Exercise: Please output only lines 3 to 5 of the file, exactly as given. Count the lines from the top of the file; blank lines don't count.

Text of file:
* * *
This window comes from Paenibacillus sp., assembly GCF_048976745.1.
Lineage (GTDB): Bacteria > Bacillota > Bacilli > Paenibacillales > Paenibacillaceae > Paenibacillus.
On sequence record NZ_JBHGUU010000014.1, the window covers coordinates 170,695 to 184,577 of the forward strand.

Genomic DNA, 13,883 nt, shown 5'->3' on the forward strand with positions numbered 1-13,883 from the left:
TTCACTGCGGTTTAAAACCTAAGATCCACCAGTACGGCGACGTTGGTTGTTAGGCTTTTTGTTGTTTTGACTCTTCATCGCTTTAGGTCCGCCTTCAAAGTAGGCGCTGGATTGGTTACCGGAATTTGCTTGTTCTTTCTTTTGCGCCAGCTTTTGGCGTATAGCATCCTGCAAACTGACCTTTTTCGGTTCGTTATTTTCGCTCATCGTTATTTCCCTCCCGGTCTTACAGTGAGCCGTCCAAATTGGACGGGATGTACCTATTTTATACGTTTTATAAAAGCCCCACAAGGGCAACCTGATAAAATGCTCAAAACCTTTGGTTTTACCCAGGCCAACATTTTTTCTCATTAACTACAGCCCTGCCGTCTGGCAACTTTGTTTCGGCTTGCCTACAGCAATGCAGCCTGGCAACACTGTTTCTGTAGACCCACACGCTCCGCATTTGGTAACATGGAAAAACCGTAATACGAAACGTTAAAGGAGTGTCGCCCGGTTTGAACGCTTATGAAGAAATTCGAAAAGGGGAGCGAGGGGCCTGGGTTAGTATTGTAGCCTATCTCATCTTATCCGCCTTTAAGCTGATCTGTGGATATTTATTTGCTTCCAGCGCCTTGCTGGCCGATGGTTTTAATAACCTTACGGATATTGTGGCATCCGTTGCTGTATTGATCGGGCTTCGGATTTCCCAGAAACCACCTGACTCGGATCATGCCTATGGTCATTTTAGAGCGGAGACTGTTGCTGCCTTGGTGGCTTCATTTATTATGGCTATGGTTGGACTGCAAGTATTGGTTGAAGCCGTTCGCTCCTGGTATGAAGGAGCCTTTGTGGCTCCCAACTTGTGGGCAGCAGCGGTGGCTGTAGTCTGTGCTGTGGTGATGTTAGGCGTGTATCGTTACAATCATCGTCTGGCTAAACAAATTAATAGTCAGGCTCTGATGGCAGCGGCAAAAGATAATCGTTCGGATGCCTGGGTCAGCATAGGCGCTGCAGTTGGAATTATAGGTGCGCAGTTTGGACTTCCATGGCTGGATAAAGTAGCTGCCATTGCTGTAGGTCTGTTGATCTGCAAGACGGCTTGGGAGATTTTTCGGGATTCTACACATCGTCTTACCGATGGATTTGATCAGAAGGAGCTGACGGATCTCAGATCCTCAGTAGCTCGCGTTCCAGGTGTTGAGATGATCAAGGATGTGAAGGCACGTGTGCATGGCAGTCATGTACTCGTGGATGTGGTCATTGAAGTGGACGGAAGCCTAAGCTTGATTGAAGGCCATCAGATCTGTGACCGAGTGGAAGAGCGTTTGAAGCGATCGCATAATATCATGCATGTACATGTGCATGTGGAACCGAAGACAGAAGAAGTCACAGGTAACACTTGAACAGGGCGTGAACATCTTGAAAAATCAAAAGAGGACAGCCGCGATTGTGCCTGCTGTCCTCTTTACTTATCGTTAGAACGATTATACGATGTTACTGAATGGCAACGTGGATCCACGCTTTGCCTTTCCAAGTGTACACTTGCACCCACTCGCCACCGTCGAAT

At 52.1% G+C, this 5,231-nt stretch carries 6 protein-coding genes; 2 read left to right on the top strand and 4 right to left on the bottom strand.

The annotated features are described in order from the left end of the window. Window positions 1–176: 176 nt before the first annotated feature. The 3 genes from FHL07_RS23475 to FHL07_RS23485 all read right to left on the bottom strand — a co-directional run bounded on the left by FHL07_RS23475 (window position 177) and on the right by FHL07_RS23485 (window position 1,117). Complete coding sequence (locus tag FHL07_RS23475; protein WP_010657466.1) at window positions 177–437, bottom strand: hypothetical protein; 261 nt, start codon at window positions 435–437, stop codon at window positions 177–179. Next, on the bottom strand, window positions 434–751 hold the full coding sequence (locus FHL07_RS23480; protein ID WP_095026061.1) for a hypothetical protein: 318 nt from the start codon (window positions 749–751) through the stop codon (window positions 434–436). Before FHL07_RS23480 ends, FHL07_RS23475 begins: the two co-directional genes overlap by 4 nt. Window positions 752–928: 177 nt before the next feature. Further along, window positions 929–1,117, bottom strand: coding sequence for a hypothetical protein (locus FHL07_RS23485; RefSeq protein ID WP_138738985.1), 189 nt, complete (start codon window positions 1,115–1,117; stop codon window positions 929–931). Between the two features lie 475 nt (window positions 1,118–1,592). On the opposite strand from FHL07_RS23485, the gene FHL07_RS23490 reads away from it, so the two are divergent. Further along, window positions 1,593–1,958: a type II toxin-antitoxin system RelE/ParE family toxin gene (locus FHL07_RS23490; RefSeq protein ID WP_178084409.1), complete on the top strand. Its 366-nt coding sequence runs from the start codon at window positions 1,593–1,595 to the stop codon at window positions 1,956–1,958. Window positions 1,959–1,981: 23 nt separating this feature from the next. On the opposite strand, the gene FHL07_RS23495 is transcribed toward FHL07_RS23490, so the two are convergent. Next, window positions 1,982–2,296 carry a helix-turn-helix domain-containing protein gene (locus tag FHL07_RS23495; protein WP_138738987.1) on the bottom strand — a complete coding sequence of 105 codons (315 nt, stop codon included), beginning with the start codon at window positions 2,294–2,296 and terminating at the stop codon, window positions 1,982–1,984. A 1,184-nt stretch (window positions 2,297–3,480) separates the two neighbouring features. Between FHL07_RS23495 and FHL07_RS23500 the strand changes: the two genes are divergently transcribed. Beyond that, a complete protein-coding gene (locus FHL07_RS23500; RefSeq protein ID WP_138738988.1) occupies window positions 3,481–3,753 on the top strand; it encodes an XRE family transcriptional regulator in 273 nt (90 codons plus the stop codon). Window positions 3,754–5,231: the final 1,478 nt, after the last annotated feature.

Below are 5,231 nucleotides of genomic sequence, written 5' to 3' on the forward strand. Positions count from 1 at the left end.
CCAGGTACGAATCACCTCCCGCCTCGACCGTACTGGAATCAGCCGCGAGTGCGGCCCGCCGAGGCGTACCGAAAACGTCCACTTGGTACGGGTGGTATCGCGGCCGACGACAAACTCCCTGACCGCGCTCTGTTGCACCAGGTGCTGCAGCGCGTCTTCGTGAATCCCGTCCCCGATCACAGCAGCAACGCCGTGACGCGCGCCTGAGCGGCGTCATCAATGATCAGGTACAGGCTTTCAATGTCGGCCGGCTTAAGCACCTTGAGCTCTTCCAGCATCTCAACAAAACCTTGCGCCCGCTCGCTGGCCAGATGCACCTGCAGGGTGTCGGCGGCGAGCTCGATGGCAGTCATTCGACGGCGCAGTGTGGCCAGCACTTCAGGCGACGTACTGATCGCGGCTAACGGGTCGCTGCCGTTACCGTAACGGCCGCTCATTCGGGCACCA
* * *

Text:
On sequence record NZ_JBHGUU010000014.1, the window covers coordinates 170,695 to 184,577 of the forward strand.

Genomic DNA, 13,883 nt, shown 5'->3' on the forward strand with positions numbered 1-13,883 from the left:
TTCACTGCGGTTTAAAACCTAAGATCCACCAGTACGGCGACGTTGGTTGTTAGGCTTTTTGTTGTTTTGACTCTTCATCGCTTTAGGTCCGCCTTCAAAGTAGGCGCTGGATTGGTTACCGGAATTTGCTTGTTCTTTCTTTTGCGCCAGCTTTTGGCGTATAGCATCCTGCAAACTGACCTTTTTCGGTTCGTTATTTTCGCTCATCGTTATTTCCCTCCCGGTCTTACAGTGAGCCGTCCAAATTGGACGGGATGTACCTATTTTATACGTTTTATAAAAGCCCCACAAGGGCAACCTGATAAAATGCTCAAAACCTTTGGTTTTACCCAGGCCAACATTTTTTCTCATTAACTACAGCCCTGCCGTCTGGCAACTTTGTTTCGGCTTGCCTACAGCAATGCAGCCTGGCAACACTGTTTCTGTAGACCCACACGCTCCGCATTTGGTAACATGGAAAAACCGTAATACGAAACGTTAAAGGAGTGTCGCCCGGTTTGAACGCTTATGAAGAAATTCGAAAAGGGGAGCGAGGGGCCTGGGTTAGTATTGTAGCCTATCTCATCTTATCCGCCTTTAAGCTGATCTGTGGATATTTATTTGCTTCCAGCGCCTTGCTGGCCGATGGTTTTAATAACCTTACGGATATTGTGGCATCCGTTGCTGTATTGATCGGGCTTCGGATTTCCCAGAAACCACCTGACTCGGATCATGCCTATGGTCATTTTAGAGCGGAGACTGTTGCTGCCTTGGTGGCTTCATTTATTATGGCTATGGTTGGACTGCAAGTATTGGTTGAAGCCGTTCGCTCCTGGTATGAAGGAGCCTTTGTGGCTCCCAACTTGTGGGCAGCAGCGGTGGCTGTAGTCTGTGCTGTGGTGATGTTAGGCGTGTATCGTTACAATCATCGTCTGGCTAAACAAATTAATAGTCAGGCTCTGATGGCAGCGGCAAAAGATAATCGTTCGGATGCCTGGGTCAGCATAGGCGCTGCAGTTGGAATTATAGGTGCGCAGTTTGGACTTCCATGGCTGGATAAAGTAGCTGCCATTGCTGTAGGTCTGTTGATCTGCAAGACGGCTTGGGAGATTTTTCGGGATTCTACACATCGTCTTACCGATGGATTTGATCAGAAGGAGCTGACGGATCTCAGATCCTCAGTAGCTCGCGTTCCAGGTGTTGAGATGATCAAGGATGTGAAGGCACGTGTGCATGGCAGTCATGTACTCGTGGATGTGGTCATTGAAGTGGACGGAAGCCTAAGCTTGATTGAAGGCCATCAGATCTGTGACCGAGTGGAAGAGCGTTTGAAGCGATCGCATAATATCATGCATGTACATGTGCATGTGGAACCGAAGACAGAAGAAGTCACAGGTAACACTTGAACAGGGCGTGAACATCTTGAAAAATCAAAAGAGGACAGCCGCGATTGTGCCTGCTGTCCTCTTTACTTATCGTTAGAACGATTATACGATGTTACTGAATGGCAACGTGGATCCACGCTTTGCCTTTCCAAGTGTACACTTGCACCCACTCGCCACCGTCGAAT